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Pre-paid legal services plan

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Yes, that safe harbor is available for any ERISA welfare benefit plan.  However, be careful with that "no endorsement" prong because it's rarely satisfied.

Here's some details:


ERISA §3(1) defines an “employee welfare benefit plan” to include any plan, fund, or program established or maintained by an employer that provides:

  • Medical, surgical, hospital benefits (e.g., medical, dental, vision, health FSA, HRA, EAP);
  • Benefits in the event of sickness, accident, disability, death, or unemployment (e.g., disability, life, AD&D, severance);
  • Vacation benefits;
  • Apprenticeship or other training programs;
  • Day care centers;
  • Scholarship funds; or
  • Prepaid legal services.


No Employer Endorsement of the Program

The third condition of the voluntary plan safe harbor is clearly the most difficult condition to satisfy—both because of its ambiguity in scope and its inconsistency with typical employer practices.

Employers commonly refer to offerings that meet the first two conditions above as a “voluntary benefit.”  However, for purposes of the voluntary plan safe harbor, employers must have additional degrees of separation from the program to qualify for the ERISA exemption.

The regulations specify that the sole functions of the employer with respect to the program can be to a) permit the insurer to publicize the program to employees, and b) collect premiums through payroll deductions to remit them to the insurer.  The employer cannot “endorse” the program in those limited permitted functions.

In making sure employees are aware of the program, DOL guidance states the employer “may facilitate the publicizing and marketing of the program, but only to an extent short of endorsing the program.”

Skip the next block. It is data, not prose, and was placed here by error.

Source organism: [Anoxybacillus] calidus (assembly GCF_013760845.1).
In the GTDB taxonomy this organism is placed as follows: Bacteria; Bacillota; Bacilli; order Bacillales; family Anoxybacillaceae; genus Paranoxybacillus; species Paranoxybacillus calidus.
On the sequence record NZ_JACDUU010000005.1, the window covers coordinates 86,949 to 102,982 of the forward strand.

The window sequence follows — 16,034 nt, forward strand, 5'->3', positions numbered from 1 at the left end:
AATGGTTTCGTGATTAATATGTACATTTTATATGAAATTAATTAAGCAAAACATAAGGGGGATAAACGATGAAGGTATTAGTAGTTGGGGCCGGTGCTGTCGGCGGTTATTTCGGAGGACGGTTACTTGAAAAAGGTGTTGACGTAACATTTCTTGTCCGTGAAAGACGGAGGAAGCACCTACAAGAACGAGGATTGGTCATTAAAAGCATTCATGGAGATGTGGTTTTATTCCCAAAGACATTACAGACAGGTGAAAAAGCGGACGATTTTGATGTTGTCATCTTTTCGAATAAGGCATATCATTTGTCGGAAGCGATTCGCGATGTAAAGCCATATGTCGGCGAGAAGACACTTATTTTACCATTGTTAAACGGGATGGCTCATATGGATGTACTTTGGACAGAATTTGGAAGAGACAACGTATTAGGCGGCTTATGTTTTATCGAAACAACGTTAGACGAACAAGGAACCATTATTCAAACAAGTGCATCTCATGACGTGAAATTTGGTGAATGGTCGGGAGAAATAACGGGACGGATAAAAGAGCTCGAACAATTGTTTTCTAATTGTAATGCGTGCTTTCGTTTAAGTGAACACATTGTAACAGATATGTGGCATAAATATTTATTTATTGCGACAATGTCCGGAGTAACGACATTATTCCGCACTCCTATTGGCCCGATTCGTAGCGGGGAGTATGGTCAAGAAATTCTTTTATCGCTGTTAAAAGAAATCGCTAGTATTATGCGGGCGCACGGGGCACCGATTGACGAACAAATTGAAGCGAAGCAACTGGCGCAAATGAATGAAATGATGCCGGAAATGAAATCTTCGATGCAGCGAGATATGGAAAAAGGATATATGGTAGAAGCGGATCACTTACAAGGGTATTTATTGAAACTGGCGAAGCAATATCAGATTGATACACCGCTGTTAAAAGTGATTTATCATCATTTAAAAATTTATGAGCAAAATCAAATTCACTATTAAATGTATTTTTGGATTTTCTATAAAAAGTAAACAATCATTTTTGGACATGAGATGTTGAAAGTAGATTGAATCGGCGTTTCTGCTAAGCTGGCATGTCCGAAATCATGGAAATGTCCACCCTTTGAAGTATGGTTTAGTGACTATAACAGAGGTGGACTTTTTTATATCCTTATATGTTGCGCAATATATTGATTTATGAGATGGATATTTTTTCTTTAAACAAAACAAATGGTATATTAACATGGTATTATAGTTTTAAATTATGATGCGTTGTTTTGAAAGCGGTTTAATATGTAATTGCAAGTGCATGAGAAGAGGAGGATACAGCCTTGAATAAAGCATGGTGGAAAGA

What constitutes “endorsing the program”?  The overarching theme from the DOL guidance is that endorsement occurs if the employer “expresses to [employees] any positive, normative judgement regarding the program,” or if it “urges or encourages member participation in the program or engages in activities that would lead a member to reasonably conclude that the program is part of a benefit arrangement established or maintained by the [employer].”

The various court cases and DOL guidance interpreting this somewhat ambiguous language generally have found the following employer practices to at least potentially constitute endorsement:

  • Employer selection of a specific insurance carrier to offer the program
  • Employer selection of specific types of coverage to be offered under the program
  • Employer involvement in the plan design of the program
  • Program design structures that are only available to employees
  • Program materials that include the employer’s name, logo, or any other identifying markers
  • Positive statements about the program made by the employer (e.g., a recommendation to enroll)
  • Including the program in ERISA documents (e.g., wrap SPD) or filings (e.g., Form 5500)
  • Stating that the benefit is subject to ERISA in program materials
  • Providing claims and appeals assistance to employees

Accordingly, employers relying on the voluntary plan safe harbor exemption from ERISA will want to carefully monitor their benefit administration practices to avoid any of these forms of potential endorsement.  Given how common these practices are with all other health and welfare benefits, it will likely take significant education and restraint among the HR, people operations, and benefits professionals responsible for plan administration to avoid inadvertently slipping into one of these traps for the unwary.


Slide summary:

2023 Newfront ERISA for Employers Guide




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